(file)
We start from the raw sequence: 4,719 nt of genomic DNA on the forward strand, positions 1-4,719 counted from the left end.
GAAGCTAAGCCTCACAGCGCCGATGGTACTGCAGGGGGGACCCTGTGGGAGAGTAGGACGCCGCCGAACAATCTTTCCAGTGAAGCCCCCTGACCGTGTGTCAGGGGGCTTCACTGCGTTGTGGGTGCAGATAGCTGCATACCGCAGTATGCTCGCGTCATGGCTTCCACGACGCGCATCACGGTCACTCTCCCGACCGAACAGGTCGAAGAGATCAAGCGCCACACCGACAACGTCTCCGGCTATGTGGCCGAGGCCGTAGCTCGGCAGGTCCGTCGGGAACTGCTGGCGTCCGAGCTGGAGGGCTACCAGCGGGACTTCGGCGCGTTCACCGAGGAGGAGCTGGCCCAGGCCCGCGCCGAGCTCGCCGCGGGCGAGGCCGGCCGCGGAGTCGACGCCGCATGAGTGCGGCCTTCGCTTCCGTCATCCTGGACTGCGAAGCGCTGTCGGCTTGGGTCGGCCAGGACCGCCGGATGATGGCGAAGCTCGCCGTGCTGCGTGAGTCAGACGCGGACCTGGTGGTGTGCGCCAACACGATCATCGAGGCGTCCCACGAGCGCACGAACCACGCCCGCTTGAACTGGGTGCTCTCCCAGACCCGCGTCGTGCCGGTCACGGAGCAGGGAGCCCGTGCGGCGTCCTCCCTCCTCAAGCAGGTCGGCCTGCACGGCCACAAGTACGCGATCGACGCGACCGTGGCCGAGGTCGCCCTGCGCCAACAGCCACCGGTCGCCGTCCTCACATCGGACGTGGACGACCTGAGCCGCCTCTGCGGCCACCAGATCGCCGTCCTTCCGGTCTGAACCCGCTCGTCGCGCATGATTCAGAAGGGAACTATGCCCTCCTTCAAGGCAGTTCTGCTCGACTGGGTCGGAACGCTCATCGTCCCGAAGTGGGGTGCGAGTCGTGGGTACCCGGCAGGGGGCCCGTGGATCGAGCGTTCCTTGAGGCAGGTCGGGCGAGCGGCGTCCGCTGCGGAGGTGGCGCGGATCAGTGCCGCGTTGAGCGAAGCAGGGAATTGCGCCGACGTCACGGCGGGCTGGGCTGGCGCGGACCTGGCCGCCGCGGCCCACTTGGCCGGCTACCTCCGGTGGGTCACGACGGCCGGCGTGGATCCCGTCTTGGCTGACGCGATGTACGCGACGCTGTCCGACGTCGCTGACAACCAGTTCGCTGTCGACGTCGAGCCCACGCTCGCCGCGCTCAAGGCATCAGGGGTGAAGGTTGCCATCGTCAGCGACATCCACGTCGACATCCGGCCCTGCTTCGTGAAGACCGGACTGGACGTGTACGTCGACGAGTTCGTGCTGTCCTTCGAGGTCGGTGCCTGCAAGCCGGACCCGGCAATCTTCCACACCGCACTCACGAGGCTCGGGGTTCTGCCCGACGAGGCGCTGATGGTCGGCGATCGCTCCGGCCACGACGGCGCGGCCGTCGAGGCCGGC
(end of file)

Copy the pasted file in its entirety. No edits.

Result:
We start from the raw sequence: 4,719 nt of genomic DNA on the forward strand, positions 1-4,719 counted from the left end.
GAAGCTAAGCCTCACAGCGCCGATGGTACTGCAGGGGGGACCCTGTGGGAGAGTAGGACGCCGCCGAACAATCTTTCCAGTGAAGCCCCCTGACCGTGTGTCAGGGGGCTTCACTGCGTTGTGGGTGCAGATAGCTGCATACCGCAGTATGCTCGCGTCATGGCTTCCACGACGCGCATCACGGTCACTCTCCCGACCGAACAGGTCGAAGAGATCAAGCGCCACACCGACAACGTCTCCGGCTATGTGGCCGAGGCCGTAGCTCGGCAGGTCCGTCGGGAACTGCTGGCGTCCGAGCTGGAGGGCTACCAGCGGGACTTCGGCGCGTTCACCGAGGAGGAGCTGGCCCAGGCCCGCGCCGAGCTCGCCGCGGGCGAGGCCGGCCGCGGAGTCGACGCCGCATGAGTGCGGCCTTCGCTTCCGTCATCCTGGACTGCGAAGCGCTGTCGGCTTGGGTCGGCCAGGACCGCCGGATGATGGCGAAGCTCGCCGTGCTGCGTGAGTCAGACGCGGACCTGGTGGTGTGCGCCAACACGATCATCGAGGCGTCCCACGAGCGCACGAACCACGCCCGCTTGAACTGGGTGCTCTCCCAGACCCGCGTCGTGCCGGTCACGGAGCAGGGAGCCCGTGCGGCGTCCTCCCTCCTCAAGCAGGTCGGCCTGCACGGCCACAAGTACGCGATCGACGCGACCGTGGCCGAGGTCGCCCTGCGCCAACAGCCACCGGTCGCCGTCCTCACATCGGACGTGGACGACCTGAGCCGCCTCTGCGGCCACCAGATCGCCGTCCTTCCGGTCTGAACCCGCTCGTCGCGCATGATTCAGAAGGGAACTATGCCCTCCTTCAAGGCAGTTCTGCTCGACTGGGTCGGAACGCTCATCGTCCCGAAGTGGGGTGCGAGTCGTGGGTACCCGGCAGGGGGCCCGTGGATCGAGCGTTCCTTGAGGCAGGTCGGGCGAGCGGCGTCCGCTGCGGAGGTGGCGCGGATCAGTGCCGCGTTGAGCGAAGCAGGGAATTGCGCCGACGTCACGGCGGGCTGGGCTGGCGCGGACCTGGCCGCCGCGGCCCACTTGGCCGGCTACCTCCGGTGGGTCACGACGGCCGGCGTGGATCCCGTCTTGGCTGACGCGATGTACGCGACGCTGTCCGACGTCGCTGACAACCAGTTCGCTGTCGACGTCGAGCCCACGCTCGCCGCGCTCAAGGCATCAGGGGTGAAGGTTGCCATCGTCAGCGACATCCACGTCGACATCCGGCCCTGCTTCGTGAAGACCGGACTGGACGTGTACGTCGACGAGTTCGTGCTGTCCTTCGAGGTCGGTGCCTGCAAGCCGGACCCGGCAATCTTCCACACCGCACTCACGAGGCTCGGGGTTCTGCCCGACGAGGCGCTGATGGTCGGCGATCGCTCCGGCCACGACGGCGCGGCCGTCGAGGCCGGC